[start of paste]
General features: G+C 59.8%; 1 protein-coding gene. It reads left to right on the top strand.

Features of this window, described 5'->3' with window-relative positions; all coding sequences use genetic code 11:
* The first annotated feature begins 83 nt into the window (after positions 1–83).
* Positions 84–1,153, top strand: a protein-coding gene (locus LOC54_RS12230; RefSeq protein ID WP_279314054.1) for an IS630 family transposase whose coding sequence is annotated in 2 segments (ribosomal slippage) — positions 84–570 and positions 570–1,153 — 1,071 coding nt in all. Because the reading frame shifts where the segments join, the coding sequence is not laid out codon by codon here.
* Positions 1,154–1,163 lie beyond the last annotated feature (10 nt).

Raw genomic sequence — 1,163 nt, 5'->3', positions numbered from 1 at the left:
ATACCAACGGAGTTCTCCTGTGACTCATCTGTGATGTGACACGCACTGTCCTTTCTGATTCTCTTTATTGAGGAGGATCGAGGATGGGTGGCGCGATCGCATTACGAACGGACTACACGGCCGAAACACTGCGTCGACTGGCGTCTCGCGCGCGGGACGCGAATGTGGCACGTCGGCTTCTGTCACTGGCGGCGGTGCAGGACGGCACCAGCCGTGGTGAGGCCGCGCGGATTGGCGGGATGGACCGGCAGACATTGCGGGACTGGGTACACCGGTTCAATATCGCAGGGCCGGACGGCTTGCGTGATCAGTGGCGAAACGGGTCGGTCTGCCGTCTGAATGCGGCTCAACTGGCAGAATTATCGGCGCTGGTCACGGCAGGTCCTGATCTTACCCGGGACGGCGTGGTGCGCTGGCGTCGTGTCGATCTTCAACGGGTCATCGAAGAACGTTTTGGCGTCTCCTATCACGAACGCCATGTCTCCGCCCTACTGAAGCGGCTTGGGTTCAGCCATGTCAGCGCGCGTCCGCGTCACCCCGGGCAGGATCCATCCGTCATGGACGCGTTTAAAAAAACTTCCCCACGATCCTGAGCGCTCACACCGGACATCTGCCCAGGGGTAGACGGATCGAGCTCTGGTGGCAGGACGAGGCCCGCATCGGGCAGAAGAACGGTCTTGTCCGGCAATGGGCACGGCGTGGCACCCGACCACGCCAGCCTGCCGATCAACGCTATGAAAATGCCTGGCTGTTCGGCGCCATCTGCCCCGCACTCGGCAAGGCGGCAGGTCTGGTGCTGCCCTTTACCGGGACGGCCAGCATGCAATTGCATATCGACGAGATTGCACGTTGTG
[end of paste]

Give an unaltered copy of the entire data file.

General features: G+C 59.8%; 1 protein-coding gene. It reads left to right on the top strand.

Features of this window, described 5'->3' with window-relative positions; all coding sequences use genetic code 11:
* The first annotated feature begins 83 nt into the window (after positions 1–83).
* Positions 84–1,153, top strand: a protein-coding gene (locus LOC54_RS12230; RefSeq protein ID WP_279314054.1) for an IS630 family transposase whose coding sequence is annotated in 2 segments (ribosomal slippage) — positions 84–570 and positions 570–1,153 — 1,071 coding nt in all. Because the reading frame shifts where the segments join, the coding sequence is not laid out codon by codon here.
* Positions 1,154–1,163 lie beyond the last annotated feature (10 nt).

Raw genomic sequence — 1,163 nt, 5'->3', positions numbered from 1 at the left:
ATACCAACGGAGTTCTCCTGTGACTCATCTGTGATGTGACACGCACTGTCCTTTCTGATTCTCTTTATTGAGGAGGATCGAGGATGGGTGGCGCGATCGCATTACGAACGGACTACACGGCCGAAACACTGCGTCGACTGGCGTCTCGCGCGCGGGACGCGAATGTGGCACGTCGGCTTCTGTCACTGGCGGCGGTGCAGGACGGCACCAGCCGTGGTGAGGCCGCGCGGATTGGCGGGATGGACCGGCAGACATTGCGGGACTGGGTACACCGGTTCAATATCGCAGGGCCGGACGGCTTGCGTGATCAGTGGCGAAACGGGTCGGTCTGCCGTCTGAATGCGGCTCAACTGGCAGAATTATCGGCGCTGGTCACGGCAGGTCCTGATCTTACCCGGGACGGCGTGGTGCGCTGGCGTCGTGTCGATCTTCAACGGGTCATCGAAGAACGTTTTGGCGTCTCCTATCACGAACGCCATGTCTCCGCCCTACTGAAGCGGCTTGGGTTCAGCCATGTCAGCGCGCGTCCGCGTCACCCCGGGCAGGATCCATCCGTCATGGACGCGTTTAAAAAAACTTCCCCACGATCCTGAGCGCTCACACCGGACATCTGCCCAGGGGTAGACGGATCGAGCTCTGGTGGCAGGACGAGGCCCGCATCGGGCAGAAGAACGGTCTTGTCCGGCAATGGGCACGGCGTGGCACCCGACCACGCCAGCCTGCCGATCAACGCTATGAAAATGCCTGGCTGTTCGGCGCCATCTGCCCCGCACTCGGCAAGGCGGCAGGTCTGGTGCTGCCCTTTACCGGGACGGCCAGCATGCAATTGCATATCGACGAGATTGCACGTTGTG